Nunamaker’s Multi-methodological Approach to IS Research

Observe & Evaluate the
System
• Observe the use of the system by
experiments, case studies and field
studies
• Evaluate the system by laboratory
experiments or field experiments
• Develop new theories/models based on
the observation and experimentation of
the system’s usage
• Consolidate experiences learned
Nunamaker’s Multi-methodological Approach to IS Research

In Concluding…

Building a
system in and of
itself does not
constitute
research

Nunamaker’s Multi-methodological Approach to IS Research

43

Design Science Is Credible
As a Research Methodology
As just one of many
methodologies

Nunamaker’s Multi-methodological Approach to IS Research

44

Software Engineering Research
Methodology
• Based on the three phases of the
software engineering methodology:
conceptual, formal, and developmental.
• Conceptual phase
– Primary activity where the theoretical
foundation of the research effort is defined.
– Dependent on the clarity with which
problems are articulated, and the
understandability and translatability of the
concepts identified.
Software Engineering Research Methodology

Software Engineering Research
Methodology
• Formalization phase
– Concerned with the application of
mathematical or logic based techniques
to describe, develop and verify a
software system.
– The use of which reduces the possibility
of misconceptions and
misunderstandings.

Software Engineering Research Methodology

Software Engineering Research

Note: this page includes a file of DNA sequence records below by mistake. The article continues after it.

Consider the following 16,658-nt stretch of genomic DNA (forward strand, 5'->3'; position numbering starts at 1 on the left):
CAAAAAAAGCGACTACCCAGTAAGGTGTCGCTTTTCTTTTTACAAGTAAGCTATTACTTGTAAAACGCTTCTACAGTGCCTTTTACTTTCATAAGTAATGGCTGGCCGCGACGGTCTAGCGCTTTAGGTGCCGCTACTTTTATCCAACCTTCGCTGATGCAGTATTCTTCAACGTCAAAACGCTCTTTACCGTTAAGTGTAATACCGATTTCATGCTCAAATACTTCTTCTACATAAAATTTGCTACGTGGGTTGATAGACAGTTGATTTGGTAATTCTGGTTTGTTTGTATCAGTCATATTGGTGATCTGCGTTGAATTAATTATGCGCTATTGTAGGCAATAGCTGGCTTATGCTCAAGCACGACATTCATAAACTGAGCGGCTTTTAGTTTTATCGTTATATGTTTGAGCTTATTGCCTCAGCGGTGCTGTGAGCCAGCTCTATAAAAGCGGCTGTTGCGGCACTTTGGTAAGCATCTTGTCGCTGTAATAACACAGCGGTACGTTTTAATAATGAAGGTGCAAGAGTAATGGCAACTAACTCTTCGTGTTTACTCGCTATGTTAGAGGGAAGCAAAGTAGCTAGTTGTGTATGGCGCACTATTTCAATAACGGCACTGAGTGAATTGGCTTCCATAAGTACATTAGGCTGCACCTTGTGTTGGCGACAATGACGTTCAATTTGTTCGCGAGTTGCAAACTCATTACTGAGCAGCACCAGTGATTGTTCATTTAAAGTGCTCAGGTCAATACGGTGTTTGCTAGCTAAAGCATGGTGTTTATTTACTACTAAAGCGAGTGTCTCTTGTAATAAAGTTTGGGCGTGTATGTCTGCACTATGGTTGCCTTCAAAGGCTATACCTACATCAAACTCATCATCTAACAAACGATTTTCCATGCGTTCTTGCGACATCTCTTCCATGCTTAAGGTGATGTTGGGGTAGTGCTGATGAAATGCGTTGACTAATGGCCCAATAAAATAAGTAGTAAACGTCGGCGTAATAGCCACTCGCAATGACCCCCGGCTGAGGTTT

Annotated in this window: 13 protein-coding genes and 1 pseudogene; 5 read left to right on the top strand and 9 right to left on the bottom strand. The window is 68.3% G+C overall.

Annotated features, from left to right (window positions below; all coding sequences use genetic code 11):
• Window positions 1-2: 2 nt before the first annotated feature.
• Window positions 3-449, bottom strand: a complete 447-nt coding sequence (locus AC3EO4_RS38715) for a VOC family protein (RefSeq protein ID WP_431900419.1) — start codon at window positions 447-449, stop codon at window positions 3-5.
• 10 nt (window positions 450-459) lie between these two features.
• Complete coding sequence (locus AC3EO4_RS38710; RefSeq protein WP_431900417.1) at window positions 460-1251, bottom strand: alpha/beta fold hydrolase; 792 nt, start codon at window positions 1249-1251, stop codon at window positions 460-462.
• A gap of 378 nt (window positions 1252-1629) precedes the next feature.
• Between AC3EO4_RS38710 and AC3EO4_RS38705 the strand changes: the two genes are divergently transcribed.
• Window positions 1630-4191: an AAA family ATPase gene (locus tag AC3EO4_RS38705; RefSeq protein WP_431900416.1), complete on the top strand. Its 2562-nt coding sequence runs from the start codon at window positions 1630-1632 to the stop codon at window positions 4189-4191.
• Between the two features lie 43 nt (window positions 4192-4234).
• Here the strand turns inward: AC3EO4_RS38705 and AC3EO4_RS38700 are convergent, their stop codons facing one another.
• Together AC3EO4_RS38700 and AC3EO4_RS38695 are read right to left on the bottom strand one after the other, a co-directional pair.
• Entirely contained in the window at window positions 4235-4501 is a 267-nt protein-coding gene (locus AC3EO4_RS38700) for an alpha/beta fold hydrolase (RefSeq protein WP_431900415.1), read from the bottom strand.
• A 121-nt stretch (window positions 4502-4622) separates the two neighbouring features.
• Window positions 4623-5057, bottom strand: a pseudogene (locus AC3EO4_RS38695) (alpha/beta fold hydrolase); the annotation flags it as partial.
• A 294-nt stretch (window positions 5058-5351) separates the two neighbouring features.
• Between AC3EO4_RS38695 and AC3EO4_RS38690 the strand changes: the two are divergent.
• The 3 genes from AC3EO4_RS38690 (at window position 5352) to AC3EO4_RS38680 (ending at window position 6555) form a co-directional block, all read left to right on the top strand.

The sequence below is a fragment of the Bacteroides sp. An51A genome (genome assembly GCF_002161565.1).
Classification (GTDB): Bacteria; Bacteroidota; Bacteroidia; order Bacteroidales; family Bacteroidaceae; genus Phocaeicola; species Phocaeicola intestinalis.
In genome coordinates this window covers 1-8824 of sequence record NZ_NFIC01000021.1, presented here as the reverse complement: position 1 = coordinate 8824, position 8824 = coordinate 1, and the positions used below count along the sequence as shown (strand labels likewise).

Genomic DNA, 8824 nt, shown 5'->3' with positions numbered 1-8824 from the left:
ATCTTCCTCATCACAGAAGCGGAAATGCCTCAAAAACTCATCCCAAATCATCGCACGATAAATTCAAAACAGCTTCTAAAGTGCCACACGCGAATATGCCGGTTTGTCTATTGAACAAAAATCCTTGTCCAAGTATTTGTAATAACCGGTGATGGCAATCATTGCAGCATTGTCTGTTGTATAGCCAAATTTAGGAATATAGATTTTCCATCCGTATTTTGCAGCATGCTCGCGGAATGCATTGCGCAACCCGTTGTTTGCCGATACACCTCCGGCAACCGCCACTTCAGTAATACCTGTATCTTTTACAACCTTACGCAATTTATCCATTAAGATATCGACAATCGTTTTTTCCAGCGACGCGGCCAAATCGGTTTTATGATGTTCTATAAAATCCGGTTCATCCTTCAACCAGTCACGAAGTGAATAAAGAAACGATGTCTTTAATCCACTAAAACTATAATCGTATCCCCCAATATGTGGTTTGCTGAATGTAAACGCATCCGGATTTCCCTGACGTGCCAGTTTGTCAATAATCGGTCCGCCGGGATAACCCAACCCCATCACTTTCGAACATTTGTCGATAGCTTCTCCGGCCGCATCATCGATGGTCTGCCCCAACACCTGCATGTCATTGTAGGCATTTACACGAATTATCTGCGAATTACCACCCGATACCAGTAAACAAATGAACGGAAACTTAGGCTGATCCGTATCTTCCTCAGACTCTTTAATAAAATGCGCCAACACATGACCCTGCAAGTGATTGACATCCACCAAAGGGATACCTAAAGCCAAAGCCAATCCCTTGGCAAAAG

Methodology
• Development phase
– Concerned with prototyping.
– Prototype allows researchers to study
the validity of their solution by studying
system performance in a controlled
environment.

Software Engineering Research Methodology

Software Engineering Research Methodology

DAGS Framework
• Integrates design science, action
research, grounded theory and
system development
methodologies in leveraging
information technology

DAGS Framework (Adams, 2009)

Design Science
• Described by R. Buckminister Fuller (as
cited in Adams, 2009) as
“The function of what I call design science is to
solve problems by introducing into the
environment new artifacts, the availability of
which will induce their spontaneous employment
by humans and thus, coincidentally, cause
humans to abandon their previous problemproducing behaviors and devices.”
DAGS Framework (Adams, 2009)

Design Science
• Applied research or research that
applies knowledge to solve practical
problems (Nunamaker 1991)
• Attempts to create things that serve
human purposes, as opposed to natural
and social sciences, which try to
understand reality. (March and Smith
1995)
• A problem solving paradigm that seeks
to create innovations (Hevner 2004)